According to RealtyTrac's U.S. Home Flipping Report for the first quarter of 2014, 3.7 percent of all U.S. single family home sales were flips -- where a home is purchased and subsequently sold again within six months -- in the first quarter of 2014, down from 4.1 percent in the fourth quarter of 2013 and down from 6.5 percent in the first quarter of 2013.
The average sales price of single family homes flipped in the first quarter was $55,574 higher than the average original purchase price. That gross profit provided flippers with an unadjusted ROI (return on investment) of 30 percent of the average original purchase price. The average gross profit per flip a year ago was $51,805 for an unadjusted ROI of 28 percent.
"Slowing home price appreciation early this year in many of the most popular flipping markets put some investors in danger of flying too close to the sun," said Daren Blomquist, vice president at RealtyTrac. "But investors appear to have recalibrated their flipping strategy, accounting for the slower home price appreciation even if that means fewer flips. This is another good sign that this housing recovery is behaving much more rationally than the last housing boom, which was built largely on unfounded speculation rather than fact-based calculations."
Other high-level findings in the report:
Flips completed in the first quarter took an average of 101 days to complete, up from an average of 92 days in the previous quarter and up from an average of 79 days for flips completed in the first quarter of 2013.
Among metro areas with a population of at least 1 million and at least 25 single family homes flipped in the first quarter, those with the highest share of flips in the first quarter were New York (10.2 percent), Jacksonville, Fla., (10.0 percent), San Diego (7.1 percent), Las Vegas (6.7 percent) and Miami (5.9 percent).
Among metro areas with a population of at least 1 million and at least 25 single family homes flipped in the first quarter, those with the highest average gross ROI percentage on single family homes flipped in the first quarter were Pittsburgh (89 percent), Philadelphia (56 percent), Memphis (51 percent), Detroit (48 percent), and Seattle (48 percent).
Among those same major metros, those with the biggest increase from a year ago in home flipping as a share of all sales were San Antonio (up 52 percent), Nashville (up 50 percent), Indianapolis (up 47 percent), Austin (up 35 percent), Providence, R.I. (up 33 percent), and Oklahoma City (up 33 percent).
Other major markets with year-over-year increases in flipping as a share of all sales included Los Angeles (up 1 percent), Dallas (up 28 percent), Seattle (up 19 percent), Houston (up 29 percent), and Portland (up 2 percent).
Among major metros, those with the biggest decrease from a year ago in home flipping as a share of all sales were New Orleans (down 83 percent), Baltimore (down 81 percent), Minneapolis (down 80 percent), Richmond, Va. (down 80 percent), Detroit (down 76 percent), and Washington, D.C. (down 73 percent).
Other major metros with year-over-year decreases in flipping as a share of all sales included New York (down 37 percent), Phoenix (down 39 percent), Riverside-San Bernardino in Southern California (down 22 percent), Atlanta (down 57 percent), Chicago (down 29 percent) and Las Vegas (down 9 percent).
Among all metro areas nationwide those with the highest volume of flips in the first quarter were New York (1,791), Phoenix (894), Los Angeles (828), Miami (749), and Riverside-San Bernardino in Southern California (627).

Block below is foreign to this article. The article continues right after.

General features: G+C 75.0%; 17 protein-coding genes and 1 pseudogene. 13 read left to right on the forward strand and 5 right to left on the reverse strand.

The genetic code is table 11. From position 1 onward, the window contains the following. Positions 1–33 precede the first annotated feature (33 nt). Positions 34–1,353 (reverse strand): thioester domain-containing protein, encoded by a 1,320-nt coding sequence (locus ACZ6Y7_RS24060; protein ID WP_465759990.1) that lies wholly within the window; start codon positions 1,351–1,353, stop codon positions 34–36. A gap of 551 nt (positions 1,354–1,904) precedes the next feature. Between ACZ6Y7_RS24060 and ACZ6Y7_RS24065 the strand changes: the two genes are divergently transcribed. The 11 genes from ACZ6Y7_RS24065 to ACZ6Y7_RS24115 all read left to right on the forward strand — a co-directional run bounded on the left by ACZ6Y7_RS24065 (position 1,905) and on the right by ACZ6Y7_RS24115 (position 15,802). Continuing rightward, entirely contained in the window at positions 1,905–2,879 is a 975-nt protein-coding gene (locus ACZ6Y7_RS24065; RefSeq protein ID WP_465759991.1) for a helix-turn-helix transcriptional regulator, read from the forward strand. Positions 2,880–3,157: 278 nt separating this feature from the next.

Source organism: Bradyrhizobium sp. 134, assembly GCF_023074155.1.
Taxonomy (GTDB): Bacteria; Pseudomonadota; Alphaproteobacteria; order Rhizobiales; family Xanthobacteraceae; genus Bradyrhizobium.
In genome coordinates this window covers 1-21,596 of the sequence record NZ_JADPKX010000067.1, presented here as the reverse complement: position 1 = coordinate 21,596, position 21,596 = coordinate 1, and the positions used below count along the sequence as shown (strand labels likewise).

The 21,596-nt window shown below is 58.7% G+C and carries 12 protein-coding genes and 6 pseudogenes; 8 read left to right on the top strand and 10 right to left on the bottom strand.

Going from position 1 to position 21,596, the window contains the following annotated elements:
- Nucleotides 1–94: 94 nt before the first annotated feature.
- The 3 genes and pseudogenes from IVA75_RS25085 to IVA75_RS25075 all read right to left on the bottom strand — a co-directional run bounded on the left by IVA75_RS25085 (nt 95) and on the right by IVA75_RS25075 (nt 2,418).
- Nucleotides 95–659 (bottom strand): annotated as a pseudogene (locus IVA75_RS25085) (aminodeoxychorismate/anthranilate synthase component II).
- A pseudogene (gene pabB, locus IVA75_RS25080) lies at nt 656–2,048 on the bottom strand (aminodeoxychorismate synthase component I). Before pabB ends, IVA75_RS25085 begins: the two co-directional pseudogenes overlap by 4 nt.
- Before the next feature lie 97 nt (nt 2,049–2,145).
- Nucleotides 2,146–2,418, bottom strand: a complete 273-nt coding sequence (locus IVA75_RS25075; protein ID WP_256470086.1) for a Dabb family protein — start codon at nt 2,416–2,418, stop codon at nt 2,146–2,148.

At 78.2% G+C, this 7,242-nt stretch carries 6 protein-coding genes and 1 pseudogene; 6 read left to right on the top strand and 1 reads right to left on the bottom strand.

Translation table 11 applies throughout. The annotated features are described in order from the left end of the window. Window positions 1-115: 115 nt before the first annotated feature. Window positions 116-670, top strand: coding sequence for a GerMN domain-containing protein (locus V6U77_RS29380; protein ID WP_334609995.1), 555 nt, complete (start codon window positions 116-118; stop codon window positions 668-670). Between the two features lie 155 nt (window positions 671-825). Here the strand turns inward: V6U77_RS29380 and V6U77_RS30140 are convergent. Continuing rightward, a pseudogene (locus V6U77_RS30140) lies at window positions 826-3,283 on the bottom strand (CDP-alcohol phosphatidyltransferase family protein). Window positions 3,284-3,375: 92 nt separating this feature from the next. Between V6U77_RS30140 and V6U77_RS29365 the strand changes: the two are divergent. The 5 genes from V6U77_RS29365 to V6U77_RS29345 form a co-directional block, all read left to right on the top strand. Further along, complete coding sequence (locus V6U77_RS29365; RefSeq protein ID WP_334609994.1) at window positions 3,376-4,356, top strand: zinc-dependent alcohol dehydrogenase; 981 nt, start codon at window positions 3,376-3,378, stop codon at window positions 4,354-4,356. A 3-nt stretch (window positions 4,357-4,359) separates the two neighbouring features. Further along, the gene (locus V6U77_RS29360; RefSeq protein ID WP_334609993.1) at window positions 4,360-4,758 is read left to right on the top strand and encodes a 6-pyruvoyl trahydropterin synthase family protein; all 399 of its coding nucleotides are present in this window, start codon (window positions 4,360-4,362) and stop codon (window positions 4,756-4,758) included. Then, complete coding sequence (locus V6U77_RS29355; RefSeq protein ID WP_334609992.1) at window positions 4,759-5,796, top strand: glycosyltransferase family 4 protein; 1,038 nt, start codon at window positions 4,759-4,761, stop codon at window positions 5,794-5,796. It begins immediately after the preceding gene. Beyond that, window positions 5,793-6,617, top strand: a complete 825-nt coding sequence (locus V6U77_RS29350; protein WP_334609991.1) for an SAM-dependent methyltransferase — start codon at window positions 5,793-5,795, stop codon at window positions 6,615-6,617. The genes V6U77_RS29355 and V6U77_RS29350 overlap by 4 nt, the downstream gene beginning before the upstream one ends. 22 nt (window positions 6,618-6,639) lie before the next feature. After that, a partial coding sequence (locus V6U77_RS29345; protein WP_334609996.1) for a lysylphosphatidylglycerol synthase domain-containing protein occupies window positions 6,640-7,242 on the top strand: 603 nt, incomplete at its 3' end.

82 percent of all properties flipped in the first quarter were sold to owner-occupants; 18 percent to buyers with a different mailing address than the property.
43 percent of all properties flipped in the first quarter were all-cash sales to the new buyer.
58 percent of all properties flipped in the first quarter were 3-bedroom homes, 21 percent 4 bedroom homes and 17 percent 2-bedroom homes.
Flips that could be associated with building permits, outperformed the industry average. Unadjusted return-on-investment (ROI) was determined by looking solely at the purchase and sales prices for flipped properties. In the overall set, the median ROI was 13 percent compared to 50 percent across flips with at least one permit.
The median expenditure on improvements for flips during the three-year time period was $4,800, representing 3.34 percent of the original purchase price of the property.
Cities with the highest median improvement expenditures for flips were Atlanta ($18,250), Scottsdale, Ariz. ($14,772) and San Francisco ($13,900).
Improvement expenditures were analyzed to measure their impact on adjusted ROI. The results indicate that increasing expenditures result in increasing ROI up to the point at which the expenditure represents around 23% of the original purchase price, at which point further expenditures result in diminishing returns.
Flips were broken into quartiles, based on the size of the improvement expenditure. Investors in the top quartile (who spent the most) experienced the highest ROI whereas those in the bottom quartile experienced the lowest ROI.
In San Francisco, ROI was analyzed based on the type of improvements performed. Kitchens, bathrooms and windows were all strong indicators of a high ROI.
The lack of affordable, buildable lots and the scarcity of labor affected home production in 2017. While starts increased by 9 percent over 2016, the characteristics of these new homes stayed largely the same.
According to Freddie Mac's latest Primary Mortgage Market Survey for the first week of January 2018, the average mortgage rate dipped in the U.S. Treasury yields fell from a week ago, helping to drive mortgage rates down to start the year.
According to Zillow, the total value of all homes in the United States in early January 2018 is now $31.8 trillion after gaining $2 trillion in 2017. The cumulative value of the U.S. housing market grew at its fastest annual pace.